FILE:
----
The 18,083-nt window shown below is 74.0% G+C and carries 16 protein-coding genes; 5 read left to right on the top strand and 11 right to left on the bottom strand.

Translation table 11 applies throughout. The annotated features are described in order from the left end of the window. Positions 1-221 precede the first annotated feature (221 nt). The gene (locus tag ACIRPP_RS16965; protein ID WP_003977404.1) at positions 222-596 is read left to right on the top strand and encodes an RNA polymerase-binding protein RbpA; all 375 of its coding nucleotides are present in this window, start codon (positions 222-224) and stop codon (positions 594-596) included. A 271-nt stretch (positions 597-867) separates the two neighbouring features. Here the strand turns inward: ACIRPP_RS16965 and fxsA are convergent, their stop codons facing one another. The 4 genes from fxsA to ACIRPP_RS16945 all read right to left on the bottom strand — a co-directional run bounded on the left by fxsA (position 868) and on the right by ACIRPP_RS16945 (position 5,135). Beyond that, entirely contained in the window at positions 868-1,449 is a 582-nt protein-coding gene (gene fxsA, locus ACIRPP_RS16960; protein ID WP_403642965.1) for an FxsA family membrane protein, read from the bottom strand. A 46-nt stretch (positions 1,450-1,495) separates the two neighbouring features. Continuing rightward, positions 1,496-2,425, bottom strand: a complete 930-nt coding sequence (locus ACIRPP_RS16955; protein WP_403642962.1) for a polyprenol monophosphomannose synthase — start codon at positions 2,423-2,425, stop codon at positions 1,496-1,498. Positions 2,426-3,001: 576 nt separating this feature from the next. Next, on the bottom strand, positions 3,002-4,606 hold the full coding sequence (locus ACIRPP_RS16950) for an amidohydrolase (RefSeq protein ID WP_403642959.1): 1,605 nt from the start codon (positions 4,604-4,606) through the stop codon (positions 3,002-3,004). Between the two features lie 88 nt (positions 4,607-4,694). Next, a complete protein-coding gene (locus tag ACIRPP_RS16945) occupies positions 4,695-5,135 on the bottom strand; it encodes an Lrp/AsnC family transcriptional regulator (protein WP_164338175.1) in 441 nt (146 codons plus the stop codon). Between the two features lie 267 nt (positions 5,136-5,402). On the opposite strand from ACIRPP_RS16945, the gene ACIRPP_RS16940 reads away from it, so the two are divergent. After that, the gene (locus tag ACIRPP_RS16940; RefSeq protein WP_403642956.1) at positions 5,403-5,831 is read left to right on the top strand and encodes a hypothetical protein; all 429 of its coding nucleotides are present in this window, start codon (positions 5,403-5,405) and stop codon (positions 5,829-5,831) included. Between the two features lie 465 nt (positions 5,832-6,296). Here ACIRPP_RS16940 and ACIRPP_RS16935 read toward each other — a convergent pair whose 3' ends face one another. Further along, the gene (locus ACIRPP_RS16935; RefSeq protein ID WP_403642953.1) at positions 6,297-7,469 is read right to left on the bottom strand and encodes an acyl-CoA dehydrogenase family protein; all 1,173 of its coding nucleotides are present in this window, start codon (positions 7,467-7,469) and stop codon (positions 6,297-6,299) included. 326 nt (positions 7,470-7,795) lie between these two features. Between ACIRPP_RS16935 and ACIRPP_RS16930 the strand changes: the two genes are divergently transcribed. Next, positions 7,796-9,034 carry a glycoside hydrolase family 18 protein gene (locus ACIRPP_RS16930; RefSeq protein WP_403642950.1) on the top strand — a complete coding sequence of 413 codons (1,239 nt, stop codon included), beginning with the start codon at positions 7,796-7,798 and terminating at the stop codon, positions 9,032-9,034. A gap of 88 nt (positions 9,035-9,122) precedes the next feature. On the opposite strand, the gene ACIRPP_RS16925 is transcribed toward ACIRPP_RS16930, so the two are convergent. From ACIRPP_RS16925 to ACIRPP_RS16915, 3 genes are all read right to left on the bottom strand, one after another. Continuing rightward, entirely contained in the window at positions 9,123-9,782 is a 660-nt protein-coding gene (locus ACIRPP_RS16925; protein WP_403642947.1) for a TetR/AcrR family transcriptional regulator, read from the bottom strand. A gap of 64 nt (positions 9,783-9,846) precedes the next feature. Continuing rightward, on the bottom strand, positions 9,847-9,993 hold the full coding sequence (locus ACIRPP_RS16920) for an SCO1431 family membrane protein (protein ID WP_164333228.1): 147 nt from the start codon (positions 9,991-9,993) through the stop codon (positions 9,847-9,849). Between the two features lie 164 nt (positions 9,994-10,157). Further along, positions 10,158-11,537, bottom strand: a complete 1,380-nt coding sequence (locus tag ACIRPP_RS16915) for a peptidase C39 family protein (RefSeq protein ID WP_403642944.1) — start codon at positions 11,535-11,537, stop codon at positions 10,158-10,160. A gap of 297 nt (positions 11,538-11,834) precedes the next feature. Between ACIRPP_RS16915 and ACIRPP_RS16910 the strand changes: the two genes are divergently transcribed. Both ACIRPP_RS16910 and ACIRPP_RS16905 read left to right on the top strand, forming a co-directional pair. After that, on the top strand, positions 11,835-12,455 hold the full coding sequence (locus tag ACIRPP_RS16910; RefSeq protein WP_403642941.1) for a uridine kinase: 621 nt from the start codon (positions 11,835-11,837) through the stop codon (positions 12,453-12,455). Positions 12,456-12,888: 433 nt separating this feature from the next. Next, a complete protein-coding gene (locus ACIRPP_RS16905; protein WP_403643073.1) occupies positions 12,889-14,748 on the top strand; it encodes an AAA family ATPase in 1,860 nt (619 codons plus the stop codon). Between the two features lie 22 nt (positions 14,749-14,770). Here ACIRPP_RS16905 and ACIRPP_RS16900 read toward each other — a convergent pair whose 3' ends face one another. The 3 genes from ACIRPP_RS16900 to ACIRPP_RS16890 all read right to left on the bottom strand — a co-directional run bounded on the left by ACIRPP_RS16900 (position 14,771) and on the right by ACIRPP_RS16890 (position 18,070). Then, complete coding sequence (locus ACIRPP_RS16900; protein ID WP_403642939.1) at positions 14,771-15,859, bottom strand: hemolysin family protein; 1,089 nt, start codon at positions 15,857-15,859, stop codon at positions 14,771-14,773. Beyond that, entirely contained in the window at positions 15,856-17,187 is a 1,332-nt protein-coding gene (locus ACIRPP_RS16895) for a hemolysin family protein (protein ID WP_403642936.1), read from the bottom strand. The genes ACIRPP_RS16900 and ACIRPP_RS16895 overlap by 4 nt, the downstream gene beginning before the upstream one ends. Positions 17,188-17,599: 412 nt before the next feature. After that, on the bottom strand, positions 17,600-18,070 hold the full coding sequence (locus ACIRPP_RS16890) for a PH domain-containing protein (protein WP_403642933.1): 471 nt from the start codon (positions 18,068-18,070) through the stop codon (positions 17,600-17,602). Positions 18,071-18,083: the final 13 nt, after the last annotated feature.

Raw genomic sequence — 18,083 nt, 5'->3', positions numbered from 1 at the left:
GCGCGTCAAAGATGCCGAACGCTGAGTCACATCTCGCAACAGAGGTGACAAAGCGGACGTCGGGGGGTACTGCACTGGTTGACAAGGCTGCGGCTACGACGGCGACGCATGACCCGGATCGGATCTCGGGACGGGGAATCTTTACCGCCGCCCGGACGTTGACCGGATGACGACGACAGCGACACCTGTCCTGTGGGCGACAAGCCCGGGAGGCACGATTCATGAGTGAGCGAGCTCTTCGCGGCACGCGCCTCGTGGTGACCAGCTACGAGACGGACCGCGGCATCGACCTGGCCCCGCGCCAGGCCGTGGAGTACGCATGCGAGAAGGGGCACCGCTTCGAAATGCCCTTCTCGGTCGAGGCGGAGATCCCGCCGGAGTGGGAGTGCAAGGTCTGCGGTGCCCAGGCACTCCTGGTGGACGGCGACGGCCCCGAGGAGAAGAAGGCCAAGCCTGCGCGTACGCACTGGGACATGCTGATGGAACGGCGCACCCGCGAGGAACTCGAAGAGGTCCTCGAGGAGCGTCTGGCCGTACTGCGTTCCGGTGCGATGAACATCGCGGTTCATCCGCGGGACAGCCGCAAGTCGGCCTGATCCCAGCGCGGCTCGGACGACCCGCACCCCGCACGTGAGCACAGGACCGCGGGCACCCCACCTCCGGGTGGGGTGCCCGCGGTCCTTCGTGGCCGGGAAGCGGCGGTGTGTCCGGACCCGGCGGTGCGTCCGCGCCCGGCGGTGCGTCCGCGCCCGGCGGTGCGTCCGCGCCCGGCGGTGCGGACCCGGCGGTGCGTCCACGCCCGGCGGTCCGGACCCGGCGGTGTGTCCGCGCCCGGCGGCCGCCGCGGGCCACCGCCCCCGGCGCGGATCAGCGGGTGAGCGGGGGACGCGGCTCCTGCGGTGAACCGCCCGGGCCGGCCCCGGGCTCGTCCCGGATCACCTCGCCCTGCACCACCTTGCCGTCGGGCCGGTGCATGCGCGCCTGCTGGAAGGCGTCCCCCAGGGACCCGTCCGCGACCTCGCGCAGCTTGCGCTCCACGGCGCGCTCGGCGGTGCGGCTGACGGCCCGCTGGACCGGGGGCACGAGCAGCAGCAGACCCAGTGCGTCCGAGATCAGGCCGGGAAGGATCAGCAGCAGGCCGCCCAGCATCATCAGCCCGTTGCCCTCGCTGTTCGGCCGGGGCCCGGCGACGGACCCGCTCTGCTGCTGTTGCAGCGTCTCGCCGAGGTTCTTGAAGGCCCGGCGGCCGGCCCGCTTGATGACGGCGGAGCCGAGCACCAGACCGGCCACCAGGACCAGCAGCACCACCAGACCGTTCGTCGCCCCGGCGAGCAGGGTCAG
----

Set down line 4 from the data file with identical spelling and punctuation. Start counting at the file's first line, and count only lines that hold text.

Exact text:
GCGCGTCAAAGATGCCGAACGCTGAGTCACATCTCGCAACAGAGGTGACAAAGCGGACGTCGGGGGGTACTGCACTGGTTGACAAGGCTGCGGCTACGACGGCGACGCATGACCCGGATCGGATCTCGGGACGGGGAATCTTTACCGCCGCCCGGACGTTGACCGGATGACGACGACAGCGACACCTGTCCTGTGGGCGACAAGCCCGGGAGGCACGATTCATGAGTGAGCGAGCTCTTCGCGGCACGCGCCTCGTGGTGACCAGCTACGAGACGGACCGCGGCATCGACCTGGCCCCGCGCCAGGCCGTGGAGTACGCATGCGAGAAGGGGCACCGCTTCGAAATGCCCTTCTCGGTCGAGGCGGAGATCCCGCCGGAGTGGGAGTGCAAGGTCTGCGGTGCCCAGGCACTCCTGGTGGACGGCGACGGCCCCGAGGAGAAGAAGGCCAAGCCTGCGCGTACGCACTGGGACATGCTGATGGAACGGCGCACCCGCGAGGAACTCGAAGAGGTCCTCGAGGAGCGTCTGGCCGTACTGCGTTCCGGTGCGATGAACATCGCGGTTCATCCGCGGGACAGCCGCAAGTCGGCCTGATCCCAGCGCGGCTCGGACGACCCGCACCCCGCACGTGAGCACAGGACCGCGGGCACCCCACCTCCGGGTGGGGTGCCCGCGGTCCTTCGTGGCCGGGAAGCGGCGGTGTGTCCGGACCCGGCGGTGCGTCCGCGCCCGGCGGTGCGTCCGCGCCCGGCGGTGCGTCCGCGCCCGGCGGTGCGGACCCGGCGGTGCGTCCACGCCCGGCGGTCCGGACCCGGCGGTGTGTCCGCGCCCGGCGGCCGCCGCGGGCCACCGCCCCCGGCGCGGATCAGCGGGTGAGCGGGGGACGCGGCTCCTGCGGTGAACCGCCCGGGCCGGCCCCGGGCTCGTCCCGGATCACCTCGCCCTGCACCACCTTGCCGTCGGGCCGGTGCATGCGCGCCTGCTGGAAGGCGTCCCCCAGGGACCCGTCCGCGACCTCGCGCAGCTTGCGCTCCACGGCGCGCTCGGCGGTGCGGCTGACGGCCCGCTGGACCGGGGGCACGAGCAGCAGCAGACCCAGTGCGTCCGAGATCAGGCCGGGAAGGATCAGCAGCAGGCCGCCCAGCATCATCAGCCCGTTGCCCTCGCTGTTCGGCCGGGGCCCGGCGACGGACCCGCTCTGCTGCTGTTGCAGCGTCTCGCCGAGGTTCTTGAAGGCCCGGCGGCCGGCCCGCTTGATGACGGCGGAGCCGAGCACCAGACCGGCCACCAGGACCAGCAGCACCACCAGACCGTTCGTCGCCCCGGCGAGCAGGGTCAG